Torso stab injuries near the “cardiac box” may present unique challenges due to difficulties in hemorrhage control, especially when the trajectory is bi-cavitary. Patients may experience injuries to the cardiac, lung, or great vessels (vena cava, aorta, or subclavian vein), requiring urgent operative repair. A recent large series from a level I center observed 23 stab injuries to the cardiac box in a 6-year period. The largest category (15 of 105) was cardiac injuries, followed by lung injuries, great vessel, or smaller artery injuries (i.e., injuries to the internal mammary, intercostal, or superior thoracic artery) [1]. In injuries to the heart, the repair is relatively straightforward, with access via median sternotomy. In contrast, injuries to the great vessels—in particular, the inferior vena cava (IVC)—are challenging to repair. It is worst when the vena cava tears below and close to the diaphragm, and the bleeding can be torrential. Herein, we describe a case of a self-inflicted stab wound within the cardiac box. The trajectory of the stab injuries went below the diaphragm and injured the infradiaphragmatic IVC. A successful emergent repair via the thoraco-laparotomy approach revived the young man from the cardiac box stab injury. The clinical course and operative approach are described in this report; we also compared the current case with previous series describing this rare injury in terms of the approach and reported outcomes.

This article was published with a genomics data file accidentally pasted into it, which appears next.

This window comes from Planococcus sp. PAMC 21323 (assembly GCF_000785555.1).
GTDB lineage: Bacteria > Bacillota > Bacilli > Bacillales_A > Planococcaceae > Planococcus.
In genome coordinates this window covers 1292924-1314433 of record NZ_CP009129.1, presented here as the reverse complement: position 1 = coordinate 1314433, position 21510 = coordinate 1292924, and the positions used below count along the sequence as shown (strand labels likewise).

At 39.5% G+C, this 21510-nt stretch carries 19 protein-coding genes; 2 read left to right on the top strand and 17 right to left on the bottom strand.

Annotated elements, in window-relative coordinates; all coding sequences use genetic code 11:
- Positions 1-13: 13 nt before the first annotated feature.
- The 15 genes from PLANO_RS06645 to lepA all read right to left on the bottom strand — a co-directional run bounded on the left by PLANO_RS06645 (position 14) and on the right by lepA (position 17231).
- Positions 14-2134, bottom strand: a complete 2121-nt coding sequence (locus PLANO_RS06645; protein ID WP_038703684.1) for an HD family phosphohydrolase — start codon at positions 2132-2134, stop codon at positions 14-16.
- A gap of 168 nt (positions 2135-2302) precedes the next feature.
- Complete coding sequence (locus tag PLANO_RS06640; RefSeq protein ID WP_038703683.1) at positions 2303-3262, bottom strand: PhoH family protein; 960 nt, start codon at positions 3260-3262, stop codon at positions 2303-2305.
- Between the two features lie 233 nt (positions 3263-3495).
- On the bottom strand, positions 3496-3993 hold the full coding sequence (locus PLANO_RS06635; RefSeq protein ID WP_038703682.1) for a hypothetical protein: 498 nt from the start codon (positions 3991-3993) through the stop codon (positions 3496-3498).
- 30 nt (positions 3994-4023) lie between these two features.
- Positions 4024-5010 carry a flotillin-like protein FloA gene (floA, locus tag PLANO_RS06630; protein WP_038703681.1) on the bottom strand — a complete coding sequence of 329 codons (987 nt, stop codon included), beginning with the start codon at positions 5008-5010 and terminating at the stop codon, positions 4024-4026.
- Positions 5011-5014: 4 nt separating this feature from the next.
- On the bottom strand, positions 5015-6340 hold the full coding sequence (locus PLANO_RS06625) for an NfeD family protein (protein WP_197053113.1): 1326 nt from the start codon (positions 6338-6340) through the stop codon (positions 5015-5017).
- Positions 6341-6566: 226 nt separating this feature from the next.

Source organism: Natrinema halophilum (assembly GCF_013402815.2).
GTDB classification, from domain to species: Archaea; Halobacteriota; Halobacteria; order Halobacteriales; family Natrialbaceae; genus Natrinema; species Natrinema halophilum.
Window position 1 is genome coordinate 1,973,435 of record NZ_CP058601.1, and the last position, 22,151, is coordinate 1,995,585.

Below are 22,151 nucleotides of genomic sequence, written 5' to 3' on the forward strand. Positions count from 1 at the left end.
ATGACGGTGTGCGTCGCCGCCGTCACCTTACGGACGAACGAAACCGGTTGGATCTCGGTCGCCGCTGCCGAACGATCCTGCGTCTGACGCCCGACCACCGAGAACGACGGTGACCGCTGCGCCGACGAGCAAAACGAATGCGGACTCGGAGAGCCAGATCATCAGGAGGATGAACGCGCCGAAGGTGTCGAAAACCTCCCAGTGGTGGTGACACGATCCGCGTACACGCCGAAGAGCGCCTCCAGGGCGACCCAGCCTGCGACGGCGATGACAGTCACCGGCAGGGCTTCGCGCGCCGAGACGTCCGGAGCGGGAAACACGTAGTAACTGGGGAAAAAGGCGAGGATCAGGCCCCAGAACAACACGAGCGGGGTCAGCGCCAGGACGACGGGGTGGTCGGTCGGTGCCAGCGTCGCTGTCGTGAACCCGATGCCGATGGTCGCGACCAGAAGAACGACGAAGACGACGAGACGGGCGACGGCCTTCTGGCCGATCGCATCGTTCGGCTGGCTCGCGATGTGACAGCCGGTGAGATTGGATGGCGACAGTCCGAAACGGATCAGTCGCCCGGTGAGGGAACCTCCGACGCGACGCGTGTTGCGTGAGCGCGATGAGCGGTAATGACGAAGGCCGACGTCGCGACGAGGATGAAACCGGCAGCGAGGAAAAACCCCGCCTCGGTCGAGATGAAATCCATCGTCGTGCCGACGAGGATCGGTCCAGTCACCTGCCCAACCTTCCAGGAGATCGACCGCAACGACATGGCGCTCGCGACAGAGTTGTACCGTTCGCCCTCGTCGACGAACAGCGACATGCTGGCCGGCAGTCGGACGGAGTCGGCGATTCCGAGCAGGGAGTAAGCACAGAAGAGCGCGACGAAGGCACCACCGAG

A 35-year-old man was brought to the emergency department with multiple stab wounds within the "cardiac box" 1 hour before arrival. It was assumed to be a suicide attempt based on closed-circuit television recordings. He was hypotensive and received early blood transfusions to sustain a systolic pressure of 90 mmHg. He was very tachycardic, with a heart rate of 143 beats/min, and his Glasgow Coma Scale score was 3 for the eye component, 1 for the verbal component, and 2 for the movement component, which prompted endotracheal intubation for airway protection. There were three stab wounds within the cardiac box, each measuring 2 to 4 cm in length (Fig. 1). A focused assessment with sonography in trauma scan was positive for free fluid in both the right upper quadrant and pericardium (Video S1). His initial hemoglobin level was 13.1 g/dL, and the chest radiograph featured a widened mediastinum shadow (Fig. 2). He was immediately rushed to the operating room (OR). In total, prior to OR entry, he was resuscitated with 1 L of crystalloid, 1 g of tranexamic acid, and 2 units of safe O with a concurrent massive transfusion protocol (MTP). We carried out hypotensive resuscitation, and MTP was continued in the OR. A thoraco-laparotomy (via a sternotomy and midline laparotomy) found three stabs wound trajectories. The first wound trajectory resulted in a large diaphragm laceration, extending to the liver and further into the pericardium. It pierced the IVC, which was bleeding profusely. The IVC perforation measured 0.5×1 cm, and it was repaired following the division of the diaphragm for adequate exposure (Fig. 3). There were also pericardial lacerations from the other two tracts measuring 2 and 3 cm, respectively; these severed the left internal mammary artery, which could be easily controlled.